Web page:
Q: What does the “SPF” number on sunscreens mean?
SPF stands for “sun protection factor.” It is a measure of a sunscreen's ability to protect the skin against ultraviolet B (UVB) rays, which can cause sunburns and cancer. SPF does not measure protection against ultraviolet A (UVA) rays. So to make sure you’re fully protected, choose a UVA/UVB or “broad spectrum” sunscreen since it protects both UVA and UVB rays.
Q: What are the effects of UVA and UVB rays?
UVA rays can cause leathery skin, sun spots and premature aging (photoaging), while UVB can cause physical sunburns and cancer.
Q: What SPF is appropriate for most patients?
When outdoors, SPF 30 or 50 is appropriate since it can block 97–98 percent of UVB rays. If indoors, SPF 15 is sufficient, as it blocks 93 percent of UVB rays.
Q: Do you need sunscreen on cloudy days?
Yes — it’s still very important to wear sunscreen on overcast days. That’s because up to 80 percent of ultraviolet (UV) rays can be absorbed by your skin even on cloudy days.
Q: How often should sunscreen be reapplied?
Sunscreen should be applied 30 minutes before going out in the sun and then reapplied every two hours or after swimming or sweating.
Q: What is photosensitivity?
Photosensitivity is an increase in the skin’s sensitivity to sunlight, which can be caused by some medications.
Q: How can you find out if your medication causes photosensitivity?
Check your prescription label to see if there is a warning about avoiding direct and/or artificial sunlight. You can also ask your AllianceRx Walgreens Prime pharmacist if you have any questions regarding photosensitivity.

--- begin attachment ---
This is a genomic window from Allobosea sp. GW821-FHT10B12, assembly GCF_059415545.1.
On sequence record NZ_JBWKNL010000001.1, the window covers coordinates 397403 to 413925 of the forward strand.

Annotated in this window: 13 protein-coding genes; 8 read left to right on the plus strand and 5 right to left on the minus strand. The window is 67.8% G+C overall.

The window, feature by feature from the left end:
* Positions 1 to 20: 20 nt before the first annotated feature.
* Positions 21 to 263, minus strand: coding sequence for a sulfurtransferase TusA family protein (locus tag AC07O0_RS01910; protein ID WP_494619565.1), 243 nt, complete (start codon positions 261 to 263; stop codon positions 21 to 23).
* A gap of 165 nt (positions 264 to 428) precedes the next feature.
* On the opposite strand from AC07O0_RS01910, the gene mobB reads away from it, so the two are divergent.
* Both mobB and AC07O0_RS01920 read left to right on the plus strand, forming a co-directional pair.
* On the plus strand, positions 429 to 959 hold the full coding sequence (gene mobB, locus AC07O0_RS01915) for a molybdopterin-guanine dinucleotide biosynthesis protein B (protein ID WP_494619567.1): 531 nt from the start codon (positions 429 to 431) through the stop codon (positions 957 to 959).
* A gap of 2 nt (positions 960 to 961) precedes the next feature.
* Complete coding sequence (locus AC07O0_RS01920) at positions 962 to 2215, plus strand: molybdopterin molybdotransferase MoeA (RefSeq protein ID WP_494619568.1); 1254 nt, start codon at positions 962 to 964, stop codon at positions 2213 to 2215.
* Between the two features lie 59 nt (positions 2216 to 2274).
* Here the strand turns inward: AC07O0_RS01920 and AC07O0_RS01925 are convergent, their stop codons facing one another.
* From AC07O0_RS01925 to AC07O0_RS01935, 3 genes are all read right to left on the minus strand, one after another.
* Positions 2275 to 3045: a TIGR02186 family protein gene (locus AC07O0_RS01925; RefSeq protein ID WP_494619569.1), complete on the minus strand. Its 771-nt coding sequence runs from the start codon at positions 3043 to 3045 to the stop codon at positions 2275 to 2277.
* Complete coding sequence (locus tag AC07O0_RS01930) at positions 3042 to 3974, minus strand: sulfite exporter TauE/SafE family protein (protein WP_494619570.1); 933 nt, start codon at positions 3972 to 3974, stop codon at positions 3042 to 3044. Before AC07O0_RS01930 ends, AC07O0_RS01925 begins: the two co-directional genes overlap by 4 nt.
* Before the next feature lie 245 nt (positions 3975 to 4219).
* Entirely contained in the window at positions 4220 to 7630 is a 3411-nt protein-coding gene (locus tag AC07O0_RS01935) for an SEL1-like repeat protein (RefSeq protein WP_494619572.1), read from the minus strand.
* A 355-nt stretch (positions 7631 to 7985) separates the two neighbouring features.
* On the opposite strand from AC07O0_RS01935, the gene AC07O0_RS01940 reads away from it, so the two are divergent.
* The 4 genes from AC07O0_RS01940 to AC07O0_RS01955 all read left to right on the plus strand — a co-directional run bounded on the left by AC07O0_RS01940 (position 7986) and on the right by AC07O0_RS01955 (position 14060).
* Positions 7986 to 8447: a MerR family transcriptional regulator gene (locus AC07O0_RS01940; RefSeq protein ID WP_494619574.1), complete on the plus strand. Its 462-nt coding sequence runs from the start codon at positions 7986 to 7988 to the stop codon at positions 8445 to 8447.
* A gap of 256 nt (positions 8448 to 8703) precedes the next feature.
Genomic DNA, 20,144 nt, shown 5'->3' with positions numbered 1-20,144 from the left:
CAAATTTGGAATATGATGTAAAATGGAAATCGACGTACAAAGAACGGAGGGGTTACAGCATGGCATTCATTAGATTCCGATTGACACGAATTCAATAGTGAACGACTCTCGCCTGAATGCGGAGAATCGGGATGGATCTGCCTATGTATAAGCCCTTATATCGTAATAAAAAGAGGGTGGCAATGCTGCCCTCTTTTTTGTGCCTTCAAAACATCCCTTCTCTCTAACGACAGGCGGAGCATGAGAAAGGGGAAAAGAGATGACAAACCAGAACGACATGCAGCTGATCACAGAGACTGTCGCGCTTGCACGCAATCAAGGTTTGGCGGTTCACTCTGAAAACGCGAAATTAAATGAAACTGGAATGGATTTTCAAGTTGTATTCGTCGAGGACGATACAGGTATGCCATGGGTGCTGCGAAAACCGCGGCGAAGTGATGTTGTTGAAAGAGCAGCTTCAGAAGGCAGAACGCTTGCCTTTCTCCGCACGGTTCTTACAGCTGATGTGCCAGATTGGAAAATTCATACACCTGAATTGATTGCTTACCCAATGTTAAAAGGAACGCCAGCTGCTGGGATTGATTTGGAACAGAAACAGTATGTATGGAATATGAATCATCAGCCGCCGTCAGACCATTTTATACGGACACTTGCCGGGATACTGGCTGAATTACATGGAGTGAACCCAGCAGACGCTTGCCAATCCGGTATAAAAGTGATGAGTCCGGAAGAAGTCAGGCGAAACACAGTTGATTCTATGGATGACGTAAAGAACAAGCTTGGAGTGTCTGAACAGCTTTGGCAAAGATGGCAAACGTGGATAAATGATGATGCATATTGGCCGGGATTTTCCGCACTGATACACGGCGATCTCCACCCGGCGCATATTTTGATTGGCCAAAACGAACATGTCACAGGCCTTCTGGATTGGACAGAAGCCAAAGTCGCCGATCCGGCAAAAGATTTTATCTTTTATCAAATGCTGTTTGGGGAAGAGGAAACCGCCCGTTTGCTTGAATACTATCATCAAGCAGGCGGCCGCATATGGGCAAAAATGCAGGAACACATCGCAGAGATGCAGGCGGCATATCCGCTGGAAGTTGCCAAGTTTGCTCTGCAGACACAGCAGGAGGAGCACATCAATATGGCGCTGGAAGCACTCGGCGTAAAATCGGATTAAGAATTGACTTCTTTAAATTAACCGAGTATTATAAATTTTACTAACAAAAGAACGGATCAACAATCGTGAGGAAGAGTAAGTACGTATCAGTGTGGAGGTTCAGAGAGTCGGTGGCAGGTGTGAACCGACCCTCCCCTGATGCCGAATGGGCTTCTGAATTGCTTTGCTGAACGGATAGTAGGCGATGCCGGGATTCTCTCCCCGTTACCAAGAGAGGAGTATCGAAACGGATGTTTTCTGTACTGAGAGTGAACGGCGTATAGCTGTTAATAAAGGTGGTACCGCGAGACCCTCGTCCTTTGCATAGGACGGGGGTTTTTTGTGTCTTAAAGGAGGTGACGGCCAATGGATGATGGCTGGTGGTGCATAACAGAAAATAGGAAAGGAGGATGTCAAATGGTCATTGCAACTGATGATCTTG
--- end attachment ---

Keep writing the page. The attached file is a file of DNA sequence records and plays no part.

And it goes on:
Q: How can you reduce the symptoms of photosensitivity?
To decrease the symptoms of photosensitivity, you should always use sunscreen with SPF 30 or more when going outside. Since no sunscreen completely blocks UV rays, you should wear a protective layering of clothes — including a hat, sunglasses or umbrella — to protect your eyes, face and skin. Additionally, limiting the time spent outdoors and exposed to the sun can further decrease the risk, especially during the peak times of sun exposure, 10 a.m. to 4 p.m.
Q: What should you do if you get a sunburn?
You can treat minor sunburns with over-the-counter medications such as ibuprofen, aloe vera gel, lidocaine gel or antihistamines. Soothe the sunburn with a cool compress and drink plenty of fluids to help with hydration. If you have a sunburn with blisters covering a large portion of your body — or symptoms such as a skin infection, high fever, chills, dizziness, headache or severe pain — please contact your doctor.
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